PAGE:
Research Papers

Fabrication of Centimeter Long, Ultra-Low Aspect Ratio Nanochannel Networks in Borosilicate Glass Substrates

[+] Author and Article Information
Marie Pinti

e-mail: pinti.3@osu.edu

Tanuja Kambham

e-mail: kambham.1@osu.edu

Bowen Wang

e-mail: wang.3161@osu.edu

Shaurya Prakash

e-mail: prakash.31@osu.edu
Mechanical and Aerospace
Engineering Department,
The Ohio State University,
Columbus, OH 43210

1Corresponding author.

Manuscript received July 25, 2013; final manuscript received August 15, 2013; published online October 3, 2013. Assoc. Editor: Abraham Wang.

J. Nanotechnol. Eng. Med 4(2), 020905 (Oct 03, 2013) (7 pages) Paper No: NANO-13-1042; doi: 10.1115/1.4025366 History: Received July 25, 2013; Revised August 15, 2013

Nanofluidic devices have a broad range of applications resulting from the dominance of surface-fluid interactions. Examples include molecular gating, sample preconcentration, and sample injection. Manipulation of small fluid samples is ideal for micro total analysis systems or lab on chip devices which perform multiple unit operations on a single chip. In this paper, fabrication procedures for two different ultra-low aspect ratio (ULAR) channel network designs are presented. The ULAR provides increased throughput compared to higher aspect ratio features with the same critical dimensions. Channel network designs allow for integration between microscale and nanoscale fluidic networks. A modified calcium assisted glass–glass bonding procedure was developed to fabricate chemically uniform, all glass nanochannels. A polydimethylsiloxane (PDMS)-glass adhesive bonding procedure was also developed as adhesive bonding allows for more robust fabrication with lower sensitivity to surface defects. The fabrication schemes presented allow for a broad array of available parameters for facile selection of device fabrication techniques depending on desired applications for lab on chip devices.

Copyright © 2013 by ASME
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Fig. 2

(a) A microscope image showing channel deformation in a 77 nm deep, 50 μm nominal width channel. (b) A microscope image showing channel deformation in a 77 nm deep, 100 μm nominal width channel fabricated without a metal mask. (c) A microscope image showing a visually uniform channel width for a 77 nm deep channel fabricated with a metal mask as marked by the white arrows.

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Fig. 1

A schematic representation of the two fluidic network designs. Design 1 had two micron depth channels connected by a bank of nanometer depth channels. The depth of each feature was controlled by the etching time. The microchannels were 3 cm long and 131 μm ± 1 μm wide with a typical depth of 8.0 μm ± 0.1 μm. The nanochannel array consisted of 3–6 nanochannels that were 0.5 cm long and 33 μm ± 1 μm wide. The depth of the nanochannels ranged from 16.0 nm ± 0.1 nm to 227 nm ± 5 nm. Design 2 had nanoscale depth features only. The upper branch was 1 cm long and 106 μm wide. At the Y-junction the channel split into two 56 μm wide branches. Depths of the “Y” nanochannel network ranged from 77 nm ± 6 nm to 446 nm ± 5 nm.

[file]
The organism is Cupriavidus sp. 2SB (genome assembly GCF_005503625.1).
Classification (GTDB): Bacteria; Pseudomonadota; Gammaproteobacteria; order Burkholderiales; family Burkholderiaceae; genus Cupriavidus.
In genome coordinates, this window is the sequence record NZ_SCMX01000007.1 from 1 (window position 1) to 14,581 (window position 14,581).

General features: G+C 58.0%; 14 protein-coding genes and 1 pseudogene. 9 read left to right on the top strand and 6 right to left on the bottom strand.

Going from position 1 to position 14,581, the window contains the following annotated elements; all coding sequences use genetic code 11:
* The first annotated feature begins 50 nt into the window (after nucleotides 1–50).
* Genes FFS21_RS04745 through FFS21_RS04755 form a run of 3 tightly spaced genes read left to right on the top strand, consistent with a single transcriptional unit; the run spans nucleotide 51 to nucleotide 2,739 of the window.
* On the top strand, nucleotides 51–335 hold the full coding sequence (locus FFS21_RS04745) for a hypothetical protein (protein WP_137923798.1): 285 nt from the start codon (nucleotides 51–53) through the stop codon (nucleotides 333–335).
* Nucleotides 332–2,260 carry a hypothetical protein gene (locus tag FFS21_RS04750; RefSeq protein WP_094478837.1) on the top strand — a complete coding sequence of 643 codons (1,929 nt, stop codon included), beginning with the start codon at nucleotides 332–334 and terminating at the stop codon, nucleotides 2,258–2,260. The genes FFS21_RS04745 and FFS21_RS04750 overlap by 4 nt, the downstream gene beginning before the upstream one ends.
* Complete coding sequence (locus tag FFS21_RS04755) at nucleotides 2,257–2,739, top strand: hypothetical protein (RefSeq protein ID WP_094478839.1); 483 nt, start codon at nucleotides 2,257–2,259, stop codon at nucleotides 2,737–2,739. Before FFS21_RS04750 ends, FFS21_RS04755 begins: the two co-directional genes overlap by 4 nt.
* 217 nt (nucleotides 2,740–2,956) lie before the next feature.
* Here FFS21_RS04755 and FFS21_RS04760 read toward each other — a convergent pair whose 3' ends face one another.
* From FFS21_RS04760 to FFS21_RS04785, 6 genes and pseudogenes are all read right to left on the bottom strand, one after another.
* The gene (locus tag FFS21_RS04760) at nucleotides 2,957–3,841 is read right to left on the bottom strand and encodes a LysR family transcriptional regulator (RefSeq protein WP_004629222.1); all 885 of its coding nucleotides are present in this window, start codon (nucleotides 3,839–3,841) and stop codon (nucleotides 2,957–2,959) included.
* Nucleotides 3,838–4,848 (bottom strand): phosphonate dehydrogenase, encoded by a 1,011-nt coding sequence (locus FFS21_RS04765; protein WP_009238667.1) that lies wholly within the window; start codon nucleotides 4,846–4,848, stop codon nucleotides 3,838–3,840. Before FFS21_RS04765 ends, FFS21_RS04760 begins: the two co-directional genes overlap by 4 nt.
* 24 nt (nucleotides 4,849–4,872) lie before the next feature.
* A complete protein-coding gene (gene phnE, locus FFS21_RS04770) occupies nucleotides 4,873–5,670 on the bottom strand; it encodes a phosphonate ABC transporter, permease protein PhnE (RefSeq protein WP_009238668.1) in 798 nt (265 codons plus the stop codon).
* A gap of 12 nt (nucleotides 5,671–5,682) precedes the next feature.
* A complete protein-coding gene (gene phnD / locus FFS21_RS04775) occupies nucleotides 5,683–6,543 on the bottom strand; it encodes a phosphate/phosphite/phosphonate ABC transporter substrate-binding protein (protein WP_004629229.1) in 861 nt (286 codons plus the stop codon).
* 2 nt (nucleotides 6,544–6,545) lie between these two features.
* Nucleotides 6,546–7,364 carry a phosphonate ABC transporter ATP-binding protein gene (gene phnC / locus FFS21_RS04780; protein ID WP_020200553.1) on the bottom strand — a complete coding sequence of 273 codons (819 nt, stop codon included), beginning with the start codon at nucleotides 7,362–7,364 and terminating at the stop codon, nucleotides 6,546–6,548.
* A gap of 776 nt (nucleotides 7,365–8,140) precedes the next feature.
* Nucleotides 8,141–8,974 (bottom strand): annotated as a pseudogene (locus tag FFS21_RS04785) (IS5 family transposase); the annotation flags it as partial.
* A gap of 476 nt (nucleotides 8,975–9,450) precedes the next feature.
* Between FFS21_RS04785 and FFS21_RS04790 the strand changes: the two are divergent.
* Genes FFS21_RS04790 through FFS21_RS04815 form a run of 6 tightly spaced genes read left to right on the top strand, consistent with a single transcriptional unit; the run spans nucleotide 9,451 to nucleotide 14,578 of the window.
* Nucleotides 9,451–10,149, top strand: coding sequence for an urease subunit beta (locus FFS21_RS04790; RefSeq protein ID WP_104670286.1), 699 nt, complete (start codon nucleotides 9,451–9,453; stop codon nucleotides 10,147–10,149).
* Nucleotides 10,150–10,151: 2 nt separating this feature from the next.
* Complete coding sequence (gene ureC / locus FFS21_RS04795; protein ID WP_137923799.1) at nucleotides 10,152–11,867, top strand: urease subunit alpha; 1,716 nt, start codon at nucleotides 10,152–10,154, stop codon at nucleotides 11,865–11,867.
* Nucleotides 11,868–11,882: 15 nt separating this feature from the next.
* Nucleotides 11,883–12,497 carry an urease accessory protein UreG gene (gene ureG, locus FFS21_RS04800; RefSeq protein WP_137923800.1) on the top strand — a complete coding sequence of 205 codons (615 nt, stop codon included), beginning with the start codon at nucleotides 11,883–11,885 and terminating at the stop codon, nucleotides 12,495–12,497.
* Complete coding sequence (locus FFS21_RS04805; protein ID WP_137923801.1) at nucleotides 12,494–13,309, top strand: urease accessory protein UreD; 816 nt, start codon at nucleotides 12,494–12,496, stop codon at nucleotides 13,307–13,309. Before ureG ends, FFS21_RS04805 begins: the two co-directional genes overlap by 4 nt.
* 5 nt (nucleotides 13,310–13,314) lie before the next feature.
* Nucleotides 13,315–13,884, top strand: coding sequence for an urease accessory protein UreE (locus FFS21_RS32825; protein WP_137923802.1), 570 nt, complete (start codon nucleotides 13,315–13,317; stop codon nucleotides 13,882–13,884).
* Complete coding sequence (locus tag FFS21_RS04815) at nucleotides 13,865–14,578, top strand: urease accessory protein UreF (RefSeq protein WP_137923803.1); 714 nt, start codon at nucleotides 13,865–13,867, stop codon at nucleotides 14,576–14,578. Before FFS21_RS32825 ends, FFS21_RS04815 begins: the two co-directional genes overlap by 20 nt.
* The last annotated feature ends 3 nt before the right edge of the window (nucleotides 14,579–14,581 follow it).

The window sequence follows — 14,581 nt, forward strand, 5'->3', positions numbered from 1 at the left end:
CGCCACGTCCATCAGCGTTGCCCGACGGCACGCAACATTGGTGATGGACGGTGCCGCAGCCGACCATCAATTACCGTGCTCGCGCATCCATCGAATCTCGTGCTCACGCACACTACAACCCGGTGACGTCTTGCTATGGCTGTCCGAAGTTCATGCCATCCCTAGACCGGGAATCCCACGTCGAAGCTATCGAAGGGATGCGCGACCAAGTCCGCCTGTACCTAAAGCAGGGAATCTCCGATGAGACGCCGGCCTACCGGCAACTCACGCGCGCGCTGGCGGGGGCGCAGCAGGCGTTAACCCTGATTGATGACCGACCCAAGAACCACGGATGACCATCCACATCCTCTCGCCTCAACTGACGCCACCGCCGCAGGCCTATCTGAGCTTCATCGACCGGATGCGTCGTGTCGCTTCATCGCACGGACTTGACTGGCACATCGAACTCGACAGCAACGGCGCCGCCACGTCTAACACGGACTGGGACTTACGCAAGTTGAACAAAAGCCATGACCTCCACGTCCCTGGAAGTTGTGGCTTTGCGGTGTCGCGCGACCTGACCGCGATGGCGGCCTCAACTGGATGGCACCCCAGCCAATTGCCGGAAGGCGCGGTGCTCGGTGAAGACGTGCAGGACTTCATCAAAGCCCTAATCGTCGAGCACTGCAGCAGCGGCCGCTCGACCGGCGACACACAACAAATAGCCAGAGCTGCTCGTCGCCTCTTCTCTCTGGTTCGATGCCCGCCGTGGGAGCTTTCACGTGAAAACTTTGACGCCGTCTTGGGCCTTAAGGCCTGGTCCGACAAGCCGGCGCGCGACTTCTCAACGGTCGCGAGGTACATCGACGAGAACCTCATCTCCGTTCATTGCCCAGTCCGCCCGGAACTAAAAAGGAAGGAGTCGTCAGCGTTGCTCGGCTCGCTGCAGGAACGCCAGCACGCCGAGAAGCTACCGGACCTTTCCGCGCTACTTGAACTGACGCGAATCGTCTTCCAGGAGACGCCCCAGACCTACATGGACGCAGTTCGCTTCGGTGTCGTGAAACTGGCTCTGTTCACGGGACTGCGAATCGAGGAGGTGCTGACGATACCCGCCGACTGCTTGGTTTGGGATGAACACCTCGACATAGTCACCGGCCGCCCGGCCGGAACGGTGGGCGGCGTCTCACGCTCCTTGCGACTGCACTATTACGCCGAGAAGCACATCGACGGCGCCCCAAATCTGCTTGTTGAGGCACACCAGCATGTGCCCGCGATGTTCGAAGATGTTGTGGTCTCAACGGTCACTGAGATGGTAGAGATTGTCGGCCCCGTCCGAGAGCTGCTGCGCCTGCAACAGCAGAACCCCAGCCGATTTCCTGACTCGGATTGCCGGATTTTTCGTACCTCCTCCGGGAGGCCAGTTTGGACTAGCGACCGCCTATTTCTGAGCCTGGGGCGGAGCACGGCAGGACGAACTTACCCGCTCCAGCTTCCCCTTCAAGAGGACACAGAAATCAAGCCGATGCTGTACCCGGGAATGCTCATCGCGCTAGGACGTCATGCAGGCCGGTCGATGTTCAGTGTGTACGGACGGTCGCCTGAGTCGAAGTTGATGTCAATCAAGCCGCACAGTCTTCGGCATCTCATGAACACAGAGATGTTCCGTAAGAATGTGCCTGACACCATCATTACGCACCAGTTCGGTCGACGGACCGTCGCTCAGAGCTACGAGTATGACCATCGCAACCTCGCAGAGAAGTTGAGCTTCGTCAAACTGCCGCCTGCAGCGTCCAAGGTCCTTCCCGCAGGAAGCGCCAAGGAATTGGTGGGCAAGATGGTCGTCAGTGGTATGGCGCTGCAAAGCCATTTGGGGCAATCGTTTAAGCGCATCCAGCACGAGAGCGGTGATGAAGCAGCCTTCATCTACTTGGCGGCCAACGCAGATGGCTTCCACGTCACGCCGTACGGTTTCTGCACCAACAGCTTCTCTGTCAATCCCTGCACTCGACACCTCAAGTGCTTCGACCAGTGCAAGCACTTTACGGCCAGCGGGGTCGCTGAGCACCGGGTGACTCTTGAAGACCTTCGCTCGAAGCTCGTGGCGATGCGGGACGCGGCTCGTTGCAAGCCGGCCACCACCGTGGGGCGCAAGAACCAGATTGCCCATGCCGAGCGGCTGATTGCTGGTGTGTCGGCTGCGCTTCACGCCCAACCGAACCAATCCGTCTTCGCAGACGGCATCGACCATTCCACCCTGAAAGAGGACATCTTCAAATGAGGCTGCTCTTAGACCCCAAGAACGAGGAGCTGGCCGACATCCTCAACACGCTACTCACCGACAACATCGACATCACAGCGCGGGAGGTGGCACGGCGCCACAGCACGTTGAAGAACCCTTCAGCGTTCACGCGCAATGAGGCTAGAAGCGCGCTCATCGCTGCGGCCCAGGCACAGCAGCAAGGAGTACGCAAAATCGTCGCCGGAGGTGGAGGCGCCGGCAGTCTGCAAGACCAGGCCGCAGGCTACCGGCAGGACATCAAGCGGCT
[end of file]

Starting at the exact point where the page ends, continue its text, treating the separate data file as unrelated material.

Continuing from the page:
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Fig. 3

(a) A flow chart of channel network fabrication for Design 1. Briefly, a metal etch mask was applied to a piranha cleaned borosilicate substrate. UV lithography was used to pattern microchannel features. UV lithography with a modified spin process was used to create nanochannel pattern. (b) A schematic representation of the defect formed at the micronanochannel interface using standard UV lithography without a modified spin process. The photoresist did not fully fill the microchannel, leading to delamination at the micronanochannel interface. The nanochannels were fluidically connected by a ridge of the same depth as the nanochannels.

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Fig. 4

SEM images of the micro-nanochannel interface of the hybrid channel network (Design 1). Figure 4(a) shows the nanoscale defect caused by photoresist delamination resulting in fluidically connected nanochannels. The ridge connecting the channels was the same depth as the channel itself [21]. Figure 4(b) shows a device fabricated using the modified spin procedure, resulting in elimination of the defect.

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Fig. 6

A plot of measured current as a function of applied voltage for a 22 nm PDMS-glass device. A linear trend was observed suggesting that the in the voltage range tested the nanochannel permits ions to move across and is evidence for electrokinetic transport through nanochannels.

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Fig. 7

A cross section image of a 56 μm wide and 77 nm deep nanofluidic channel bonded using calcium assisted bonding. The channel height varies at different points in the channel from 62 to 77 nm, presumably due to cutting the nanochannels for imaging [28].

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Fig. 8

Microscope images of nanochannels of various depths filling with isopropyl alcohol in a capillary fill. Lines denoting the channel walls have been added to the image of the 77 nm deep channel for visual clarity.

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Fig. 5

An SEM image of a 227 nm deep 33 μm wide nanochannel bonded using a 2 μm thick PDMS adhesive layer [19]. The inset shows a zoomed in image of the channel cross section.



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